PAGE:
Seven Gems are Tragic Allies and Tragedy Khadafi. I was unaware of Tragic Allies’ existence until I understood The Purpose of Confidence, a slick throwback-sounding album from the brilliant young producer Confidence. Despite the top sounds being provided by Confidence, Purpose more than held his own on the record alongside his Tragic Allies’ partner-in-rhyme Estee Nack. It was an easy to listen to, East Coast head-nodder that brought about heavy rotation amongst the underground in 2012. Purpose has returned in 2013, this time with Codenine and Estee Nack (the trio forming Tragic Allies), as well as Queensbridge legend Tragedy Khadafi. Despite losing the sublime sounds of Confidence, “Golden Era Music Sciences” remains firmly entrenched in boom bap territory, with Purpose producing the whole album himself. Before you run for the hills at the prospect of a good emcee producing his crew’s album, “Without You” is proof of the quality Purpose can deliver.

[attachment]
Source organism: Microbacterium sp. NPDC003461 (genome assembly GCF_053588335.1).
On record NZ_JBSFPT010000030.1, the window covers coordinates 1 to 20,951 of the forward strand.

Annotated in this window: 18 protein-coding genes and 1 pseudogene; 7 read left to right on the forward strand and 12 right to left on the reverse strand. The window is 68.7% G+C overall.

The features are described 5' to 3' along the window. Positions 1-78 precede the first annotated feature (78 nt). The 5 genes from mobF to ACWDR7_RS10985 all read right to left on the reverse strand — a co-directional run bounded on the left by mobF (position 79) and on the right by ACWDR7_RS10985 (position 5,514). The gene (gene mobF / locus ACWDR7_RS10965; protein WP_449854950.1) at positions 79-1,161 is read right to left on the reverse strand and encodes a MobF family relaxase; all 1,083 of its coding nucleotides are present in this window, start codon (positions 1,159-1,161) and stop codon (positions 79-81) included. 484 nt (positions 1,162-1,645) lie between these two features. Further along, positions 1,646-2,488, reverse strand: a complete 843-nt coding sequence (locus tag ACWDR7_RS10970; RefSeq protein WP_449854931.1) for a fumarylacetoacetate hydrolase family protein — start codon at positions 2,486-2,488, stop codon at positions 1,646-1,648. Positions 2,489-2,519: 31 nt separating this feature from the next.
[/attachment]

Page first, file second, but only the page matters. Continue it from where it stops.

Combining Estee Nack’s infectious reggae-tinged hook with three emcees tearing shit down is a recipe for success no matter how unoriginal it is. There is an effortlessness from Purpose when he raps, the way he rolls words together is reminiscent of early Nas, but whilst Nas brought vivid imagery to the forefront on classic tracks like “NY State of Mind”, Purpose and friends flirt with it. But then being an album that fully embraces the Golden Era of Hip Hop, you can’t expect every track to contain stunning lyricism. The difference is, and it’s a subtle one, is that Seven Gems are very good rappers. They are helped by Purpose in particular, as he provides some production that many emcees would kill for. If like many Hip Hop heads, you’re a sucker for 90s rap that has that classic CNN/Mobb Deep production, it’s hard to knock the beats. The few let downs come in the way of “Presume the Unpredictable” inexplicably muffling Nas’ classic line on the hook, coupled with a limp production and average verses. It’s only worth listening to for Roc Marciano’s ridiculous ramblings of his ‘ private dancer drinking panther piss’. “No Good” certainly isn’t that, in fact the beat is too good. Suffering from dreaded Dipset-ism, whereby a ridiculous vocal loop is paired with a swinging bass-line that totally dominates any featured vocalist. “Dem Get Murda” is a more sinister approach to cyphering, with Khadafi proving his garrulity is unmatched when it comes to grim scenarios. It’s refreshing to move away from the predictable MC 1, MC 2, MC 3, MC4 pattern that sometimes bogs the album down, as although each emcee is distinct, they aren’t clear-cut characters that groups such as The Demigodz contain. “Time To Ponder” sees Estee Nack provide a solemn verse amidst more reflective musings from Codenine and Purpose. The hook is again catchy, but not as enjoyable as it could be. Fans of Tragedy Khadafi can hear him at his best on “Men of Honor”, combining street narrative with prophecies similar to Killah Priest (who happens to rear his godly head on “Verge of Defeat”). Khadafi adds an air of authority to the likes of “Foul Thesis” which is full of immaculate flows, including a hungry Shabaam Sahdeeq rolling back the years. Shabaam Sahdeeq is probably the easiest way to sum up “Golden Era Music Sciences”; dope flows but ultimately average content. Of course, rapping about the streets and how authentic each member is has been done a million times, a good number of those from Tragedy himself. The fact of the matter is, “Golden Era Music Sciences” excels beyond being just another street rap album, as each rapper is refined, they each have a pleasant presence and provide an enjoyable, if unspectacular album to keep your neck snapping.